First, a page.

186. @jefap: Jamie McKelvie said this earlier in the thread "

    From what I saw, you can have the ads as they are in the print comics. However, with the program’s linking capability, I believe that means the advert can also be a link to the product’s website or whatever – which would surely make it an appealing option to the advertisers.


    But as far as I am aware, the digital version of a comic will/can basically be exactly the same as the print version. So a comic like ours would have no ads."

  187. Haha, thanks. I was beginning to think my comments were invisible. 😀

  188. Hey quick congrats to Jamie McKelvie, because it’s his art I’m seeing all over the web since it’s the Phonogram stuff being used at the Longbox preview. 

  189. New software would be great providing it is truly not "brand" or publisher limited. I want to be able to read all of my books on one piece of software. That is not the main thing though. For me a good piece of hardware for the reading of the digital books is most important if they want to get this off the ground. It has to be large enuff and light enuff, with a good battery life, and it has to be kept affordable. Difficult I know, but if they take the "give em the razor for free, and we will sell them the blades" mentality it might be do-able.

    There are already several good pieces of software out there that do the job, the one most like itunes is called Comic Rack (You can find it here ) it has almost every thing u could want in a reader and database. It actually very much looks like itunes. The only problem is that after the first couple of thousand books, it starts to chug. And at 30,000+ books it is down right slow.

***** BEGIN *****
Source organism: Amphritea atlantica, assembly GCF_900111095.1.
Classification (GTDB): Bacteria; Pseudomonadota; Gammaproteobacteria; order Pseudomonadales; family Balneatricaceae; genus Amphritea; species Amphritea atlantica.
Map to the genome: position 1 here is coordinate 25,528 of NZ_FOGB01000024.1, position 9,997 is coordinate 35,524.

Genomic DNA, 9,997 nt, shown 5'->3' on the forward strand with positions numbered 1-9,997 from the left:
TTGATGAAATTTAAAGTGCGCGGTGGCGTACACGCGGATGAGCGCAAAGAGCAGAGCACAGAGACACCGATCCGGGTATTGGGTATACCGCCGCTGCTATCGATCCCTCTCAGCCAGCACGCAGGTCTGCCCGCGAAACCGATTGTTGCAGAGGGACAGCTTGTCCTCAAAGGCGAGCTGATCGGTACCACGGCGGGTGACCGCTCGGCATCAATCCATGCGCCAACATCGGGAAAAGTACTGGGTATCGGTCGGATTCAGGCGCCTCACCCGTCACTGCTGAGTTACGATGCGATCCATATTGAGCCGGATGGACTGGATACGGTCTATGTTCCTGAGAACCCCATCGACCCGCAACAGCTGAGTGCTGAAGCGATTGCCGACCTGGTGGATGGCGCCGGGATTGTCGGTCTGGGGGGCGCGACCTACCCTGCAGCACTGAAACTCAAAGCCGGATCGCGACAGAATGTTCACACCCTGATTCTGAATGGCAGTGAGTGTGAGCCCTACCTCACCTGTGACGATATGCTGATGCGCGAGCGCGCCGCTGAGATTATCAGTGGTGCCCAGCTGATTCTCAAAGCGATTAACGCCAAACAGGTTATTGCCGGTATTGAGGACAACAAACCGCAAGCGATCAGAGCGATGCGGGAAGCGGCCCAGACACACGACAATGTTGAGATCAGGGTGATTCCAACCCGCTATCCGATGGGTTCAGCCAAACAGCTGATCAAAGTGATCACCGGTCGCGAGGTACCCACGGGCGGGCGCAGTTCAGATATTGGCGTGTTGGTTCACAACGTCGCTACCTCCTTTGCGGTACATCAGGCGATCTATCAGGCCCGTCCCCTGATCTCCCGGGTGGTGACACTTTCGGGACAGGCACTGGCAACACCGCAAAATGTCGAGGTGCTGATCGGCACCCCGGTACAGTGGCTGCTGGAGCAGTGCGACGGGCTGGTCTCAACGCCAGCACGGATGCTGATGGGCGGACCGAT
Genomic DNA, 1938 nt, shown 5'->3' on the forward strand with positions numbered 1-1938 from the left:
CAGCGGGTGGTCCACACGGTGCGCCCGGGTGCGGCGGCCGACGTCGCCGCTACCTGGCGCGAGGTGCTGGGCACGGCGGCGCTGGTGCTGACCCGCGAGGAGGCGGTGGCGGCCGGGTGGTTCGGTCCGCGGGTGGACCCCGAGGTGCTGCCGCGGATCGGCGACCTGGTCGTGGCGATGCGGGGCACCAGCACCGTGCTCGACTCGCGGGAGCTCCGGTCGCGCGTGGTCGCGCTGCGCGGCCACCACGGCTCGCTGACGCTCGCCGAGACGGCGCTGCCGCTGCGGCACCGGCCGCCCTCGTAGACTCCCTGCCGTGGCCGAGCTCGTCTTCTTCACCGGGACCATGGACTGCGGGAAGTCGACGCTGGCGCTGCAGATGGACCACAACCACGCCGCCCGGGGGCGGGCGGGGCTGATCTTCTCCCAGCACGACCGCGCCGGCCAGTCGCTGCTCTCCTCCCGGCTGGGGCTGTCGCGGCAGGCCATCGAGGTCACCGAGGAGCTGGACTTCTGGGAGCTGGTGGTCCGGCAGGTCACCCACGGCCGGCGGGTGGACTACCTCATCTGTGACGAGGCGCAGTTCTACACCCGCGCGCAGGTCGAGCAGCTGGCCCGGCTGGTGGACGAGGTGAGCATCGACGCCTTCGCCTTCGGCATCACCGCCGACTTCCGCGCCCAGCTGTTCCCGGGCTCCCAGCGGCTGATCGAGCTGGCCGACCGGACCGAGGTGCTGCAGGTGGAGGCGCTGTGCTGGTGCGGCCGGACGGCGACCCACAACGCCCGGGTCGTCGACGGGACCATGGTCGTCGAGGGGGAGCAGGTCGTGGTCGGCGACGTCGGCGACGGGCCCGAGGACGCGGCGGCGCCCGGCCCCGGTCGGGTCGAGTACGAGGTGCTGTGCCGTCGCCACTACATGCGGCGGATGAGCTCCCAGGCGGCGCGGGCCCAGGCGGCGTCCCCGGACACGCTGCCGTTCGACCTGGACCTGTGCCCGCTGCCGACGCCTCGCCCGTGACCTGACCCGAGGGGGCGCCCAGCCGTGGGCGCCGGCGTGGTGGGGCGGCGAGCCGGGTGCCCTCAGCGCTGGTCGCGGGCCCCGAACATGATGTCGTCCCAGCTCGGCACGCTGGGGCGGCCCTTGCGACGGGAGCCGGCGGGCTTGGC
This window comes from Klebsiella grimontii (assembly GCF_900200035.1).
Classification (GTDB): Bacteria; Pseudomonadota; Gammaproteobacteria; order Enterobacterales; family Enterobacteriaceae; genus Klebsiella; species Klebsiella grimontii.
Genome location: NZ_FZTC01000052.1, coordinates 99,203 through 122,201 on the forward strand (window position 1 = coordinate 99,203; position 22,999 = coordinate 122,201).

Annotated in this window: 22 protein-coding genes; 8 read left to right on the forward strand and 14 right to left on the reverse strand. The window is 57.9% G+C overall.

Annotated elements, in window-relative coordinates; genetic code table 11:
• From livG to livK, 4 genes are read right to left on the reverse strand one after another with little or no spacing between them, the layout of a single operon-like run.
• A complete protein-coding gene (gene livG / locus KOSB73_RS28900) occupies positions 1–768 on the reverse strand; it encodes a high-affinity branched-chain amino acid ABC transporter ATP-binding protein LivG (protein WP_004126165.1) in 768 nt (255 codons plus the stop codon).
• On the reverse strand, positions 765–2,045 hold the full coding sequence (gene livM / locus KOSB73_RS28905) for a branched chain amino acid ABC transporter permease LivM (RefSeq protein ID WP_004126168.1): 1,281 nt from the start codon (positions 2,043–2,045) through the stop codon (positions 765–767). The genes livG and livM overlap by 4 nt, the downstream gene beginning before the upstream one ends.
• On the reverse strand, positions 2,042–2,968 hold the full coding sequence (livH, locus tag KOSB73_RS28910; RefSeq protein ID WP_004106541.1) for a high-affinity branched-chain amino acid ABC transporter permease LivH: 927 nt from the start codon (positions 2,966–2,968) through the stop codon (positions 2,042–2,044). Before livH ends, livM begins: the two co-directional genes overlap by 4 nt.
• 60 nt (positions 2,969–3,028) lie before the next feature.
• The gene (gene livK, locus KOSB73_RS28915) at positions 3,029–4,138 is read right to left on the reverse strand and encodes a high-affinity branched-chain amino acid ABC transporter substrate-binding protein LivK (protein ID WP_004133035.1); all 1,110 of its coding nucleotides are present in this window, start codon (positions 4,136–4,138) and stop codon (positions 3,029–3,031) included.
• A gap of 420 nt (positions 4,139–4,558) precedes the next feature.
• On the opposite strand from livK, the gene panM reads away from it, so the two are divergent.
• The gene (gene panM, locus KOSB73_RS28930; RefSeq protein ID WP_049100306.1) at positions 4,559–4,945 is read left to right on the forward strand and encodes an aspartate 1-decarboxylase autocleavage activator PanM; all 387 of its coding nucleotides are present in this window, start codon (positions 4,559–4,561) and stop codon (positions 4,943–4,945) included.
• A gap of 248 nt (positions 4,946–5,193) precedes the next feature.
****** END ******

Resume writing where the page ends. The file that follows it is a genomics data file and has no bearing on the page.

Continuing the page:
I would LOVE for this to be done right, but there are so many camps that have to be made happy that I think it is going to be rough. Good luck to em.

  190. Loving the discussion as it continues to evolve.

    Personally, I think there’s an ENORMOUS difference between $0.99 and $1.99. I know many people, myself included, order our books online and I get 40%+ off the cover price as a rule. I would’ve stopped buying a lot of comics a long time ago if I had to pay cover price. So for some, DCBS [an iFanboy sponsor] customers especially, $1.99 is unappealing because I can get the printed version for $1.99 or less already.